If you start to feel depressed, anxious, or irritable more often than usual you should address this as quickly as possible. It can be beneficial to inform your healthcare professionals, such as your gynecologist (OBGYN) or nurse, physician, and psychotherapist if you believe you may be at risk of developing postpartum depression.
They will be able to keep a closer eye out for symptoms of postpartum depression and the baby blues and take appropriate action if necessary.
2. Get Active
Exercise can help to prevent postpartum depression whether you are pregnant or have recently given birth. Studies on the benefits of exercise for postpartum women have discovered that it can both assist treat depression symptoms and work to ward off the condition altogether.
For postpartum women, walking, jogging, yoga, and weight lifting are all beneficial exercises. If you want to start a workout routine, make sure to see your physician or gynecologist first.
3. Rest
Even if it may seem illogical after the last recommendation, adequate rest and sleep are crucial for both the physical and mental recovery from childbirth.You should give your health and well being first priority.  Do not be hesitant to ask for whatever you require and create your own boundaries if you are feeling worn out or overburdened. Additionally, to aid in your postpartum recovery, give yourself permission to take a nap when the baby is resting and practice good sleep hygiene.
4. Eat a Healthy Diet
Getting enough nutrients can also assist in preventing and treating postpartum anxiety and depression. In postpartum women, low levels of specific nutrients, such as omega-3 fatty acids, are associated with depression. Efforts to boost your intake of omega-3 fatty acids, whether through food or supplements, can assist to elevate your mood.
This nutrient can be found in kidney beans, flax, chia, and some types of fish, including salmon, tuna, sardines, and mackerel.
Healthy eating is especially crucial for breastfeeding mothers. You may require up to 500 more calories per day if you are nursing. Additionally, nursing mothers should limit their daily caffeine intake to not more than 300 mg.
5. Seek Breastfeeding Support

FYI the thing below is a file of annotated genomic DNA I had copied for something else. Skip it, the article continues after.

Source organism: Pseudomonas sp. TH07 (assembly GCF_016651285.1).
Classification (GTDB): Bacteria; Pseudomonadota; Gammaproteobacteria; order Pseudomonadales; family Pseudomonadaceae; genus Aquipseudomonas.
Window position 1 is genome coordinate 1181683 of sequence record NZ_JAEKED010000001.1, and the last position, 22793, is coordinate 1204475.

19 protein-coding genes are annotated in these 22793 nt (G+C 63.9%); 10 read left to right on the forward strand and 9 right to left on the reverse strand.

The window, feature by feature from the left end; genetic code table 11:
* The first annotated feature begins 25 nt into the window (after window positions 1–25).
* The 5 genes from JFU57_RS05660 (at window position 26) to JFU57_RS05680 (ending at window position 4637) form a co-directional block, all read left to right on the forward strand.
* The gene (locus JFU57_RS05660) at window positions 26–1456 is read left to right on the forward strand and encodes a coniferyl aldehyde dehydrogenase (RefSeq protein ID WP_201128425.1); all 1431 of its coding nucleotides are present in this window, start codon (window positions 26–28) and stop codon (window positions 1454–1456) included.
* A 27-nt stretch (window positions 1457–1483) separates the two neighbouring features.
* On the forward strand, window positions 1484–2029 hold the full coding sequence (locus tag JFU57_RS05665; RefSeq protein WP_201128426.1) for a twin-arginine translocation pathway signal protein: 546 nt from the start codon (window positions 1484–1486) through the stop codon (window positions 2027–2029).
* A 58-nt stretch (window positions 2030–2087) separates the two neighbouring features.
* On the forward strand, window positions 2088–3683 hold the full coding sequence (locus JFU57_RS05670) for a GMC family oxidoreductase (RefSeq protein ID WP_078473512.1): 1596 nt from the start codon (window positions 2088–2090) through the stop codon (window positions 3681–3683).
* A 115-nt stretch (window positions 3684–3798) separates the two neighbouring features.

During the postpartum period, women who have difficulty in breastfeeding are more likely to experience depression. It's crucial to get assistance if breastfeeding is proving difficult for you. Breastfeeding difficulties like sore nipples, engorgement, latching issues, and insufficient milk supply are prevalent. Consult with your physician if you feel any difficulty in breastfeeding your child. They can advise you on how to overcome these difficulties and help you decide whether you need to use formula supplements.
6. Ask For Help
Caring for a newborn is a big job, and having the support of others around you can help a lot. If you are feeling stressed by the demands of motherhood, don't be hesitant to ask for or accept assistance. Getting help with cooking, cleaning, or running errands can alleviate some of your stress.
Accepting help from friends and family, hiring help if possible, or forming a helping system with another family can relieve some of your burden.
7. Connect with Your Baby
Skin-to-skin contact is a powerful way to strengthen your bond with your child and can help you feel less stressed and depressed after giving birth. Even if it means temporarily postponing housework or other obligations, try to allow yourself enough time each day to interact with your newborn.
8. Discuss With Other Mothers
If you are experiencing loneliness or isolated, make an effort to connect with one person everyday whether it is a friend, family member. Talk to other mothers, discuss your difficulties with them, this will help you in managing the things and helps to overcome post-par tum depression.